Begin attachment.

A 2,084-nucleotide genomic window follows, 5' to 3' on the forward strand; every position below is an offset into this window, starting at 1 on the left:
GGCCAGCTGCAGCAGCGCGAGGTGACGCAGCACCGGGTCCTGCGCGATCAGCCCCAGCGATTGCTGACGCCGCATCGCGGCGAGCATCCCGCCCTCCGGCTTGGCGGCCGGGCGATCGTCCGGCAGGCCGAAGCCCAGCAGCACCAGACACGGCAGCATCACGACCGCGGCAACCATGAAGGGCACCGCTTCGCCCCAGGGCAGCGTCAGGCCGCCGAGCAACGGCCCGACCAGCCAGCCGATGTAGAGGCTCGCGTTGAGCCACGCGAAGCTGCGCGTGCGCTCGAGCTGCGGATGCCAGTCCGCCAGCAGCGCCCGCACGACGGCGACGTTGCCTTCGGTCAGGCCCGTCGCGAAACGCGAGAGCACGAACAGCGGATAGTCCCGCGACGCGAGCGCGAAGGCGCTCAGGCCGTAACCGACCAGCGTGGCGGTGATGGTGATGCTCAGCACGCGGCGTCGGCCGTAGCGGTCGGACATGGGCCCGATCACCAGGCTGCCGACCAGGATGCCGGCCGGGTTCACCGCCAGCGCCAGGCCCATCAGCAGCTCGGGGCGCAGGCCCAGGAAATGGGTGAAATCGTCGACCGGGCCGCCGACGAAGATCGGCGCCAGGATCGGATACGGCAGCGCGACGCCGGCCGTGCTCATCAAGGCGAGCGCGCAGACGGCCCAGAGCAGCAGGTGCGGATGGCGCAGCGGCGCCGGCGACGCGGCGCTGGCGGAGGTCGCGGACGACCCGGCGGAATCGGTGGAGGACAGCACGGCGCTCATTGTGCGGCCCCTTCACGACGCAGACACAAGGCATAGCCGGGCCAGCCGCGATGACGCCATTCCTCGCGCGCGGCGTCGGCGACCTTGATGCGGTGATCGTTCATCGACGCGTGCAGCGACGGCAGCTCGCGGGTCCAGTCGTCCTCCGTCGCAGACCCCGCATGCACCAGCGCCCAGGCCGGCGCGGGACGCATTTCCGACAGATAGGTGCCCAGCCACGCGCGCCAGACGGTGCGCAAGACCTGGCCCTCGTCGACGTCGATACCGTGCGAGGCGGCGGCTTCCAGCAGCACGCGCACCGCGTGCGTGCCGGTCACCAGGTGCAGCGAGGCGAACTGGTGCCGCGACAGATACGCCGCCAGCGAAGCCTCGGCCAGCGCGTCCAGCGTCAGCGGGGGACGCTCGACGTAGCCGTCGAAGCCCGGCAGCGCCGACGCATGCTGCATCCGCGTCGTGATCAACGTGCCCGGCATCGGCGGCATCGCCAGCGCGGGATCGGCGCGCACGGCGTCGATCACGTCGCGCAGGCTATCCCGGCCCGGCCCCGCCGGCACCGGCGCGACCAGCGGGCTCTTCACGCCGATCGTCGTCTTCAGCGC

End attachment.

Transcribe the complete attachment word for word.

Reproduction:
A 2,084-nucleotide genomic window follows, 5' to 3' on the forward strand; every position below is an offset into this window, starting at 1 on the left:
GGCCAGCTGCAGCAGCGCGAGGTGACGCAGCACCGGGTCCTGCGCGATCAGCCCCAGCGATTGCTGACGCCGCATCGCGGCGAGCATCCCGCCCTCCGGCTTGGCGGCCGGGCGATCGTCCGGCAGGCCGAAGCCCAGCAGCACCAGACACGGCAGCATCACGACCGCGGCAACCATGAAGGGCACCGCTTCGCCCCAGGGCAGCGTCAGGCCGCCGAGCAACGGCCCGACCAGCCAGCCGATGTAGAGGCTCGCGTTGAGCCACGCGAAGCTGCGCGTGCGCTCGAGCTGCGGATGCCAGTCCGCCAGCAGCGCCCGCACGACGGCGACGTTGCCTTCGGTCAGGCCCGTCGCGAAACGCGAGAGCACGAACAGCGGATAGTCCCGCGACGCGAGCGCGAAGGCGCTCAGGCCGTAACCGACCAGCGTGGCGGTGATGGTGATGCTCAGCACGCGGCGTCGGCCGTAGCGGTCGGACATGGGCCCGATCACCAGGCTGCCGACCAGGATGCCGGCCGGGTTCACCGCCAGCGCCAGGCCCATCAGCAGCTCGGGGCGCAGGCCCAGGAAATGGGTGAAATCGTCGACCGGGCCGCCGACGAAGATCGGCGCCAGGATCGGATACGGCAGCGCGACGCCGGCCGTGCTCATCAAGGCGAGCGCGCAGACGGCCCAGAGCAGCAGGTGCGGATGGCGCAGCGGCGCCGGCGACGCGGCGCTGGCGGAGGTCGCGGACGACCCGGCGGAATCGGTGGAGGACAGCACGGCGCTCATTGTGCGGCCCCTTCACGACGCAGACACAAGGCATAGCCGGGCCAGCCGCGATGACGCCATTCCTCGCGCGCGGCGTCGGCGACCTTGATGCGGTGATCGTTCATCGACGCGTGCAGCGACGGCAGCTCGCGGGTCCAGTCGTCCTCCGTCGCAGACCCCGCATGCACCAGCGCCCAGGCCGGCGCGGGACGCATTTCCGACAGATAGGTGCCCAGCCACGCGCGCCAGACGGTGCGCAAGACCTGGCCCTCGTCGACGTCGATACCGTGCGAGGCGGCGGCTTCCAGCAGCACGCGCACCGCGTGCGTGCCGGTCACCAGGTGCAGCGAGGCGAACTGGTGCCGCGACAGATACGCCGCCAGCGAAGCCTCGGCCAGCGCGTCCAGCGTCAGCGGGGGACGCTCGACGTAGCCGTCGAAGCCCGGCAGCGCCGACGCATGCTGCATCCGCGTCGTGATCAACGTGCCCGGCATCGGCGGCATCGCCAGCGCGGGATCGGCGCGCACGGCGTCGATCACGTCGCGCAGGCTATCCCGGCCCGGCCCCGCCGGCACCGGCGCGACCAGCGGGCTCTTCACGCCGATCGTCGTCTTCAGCGC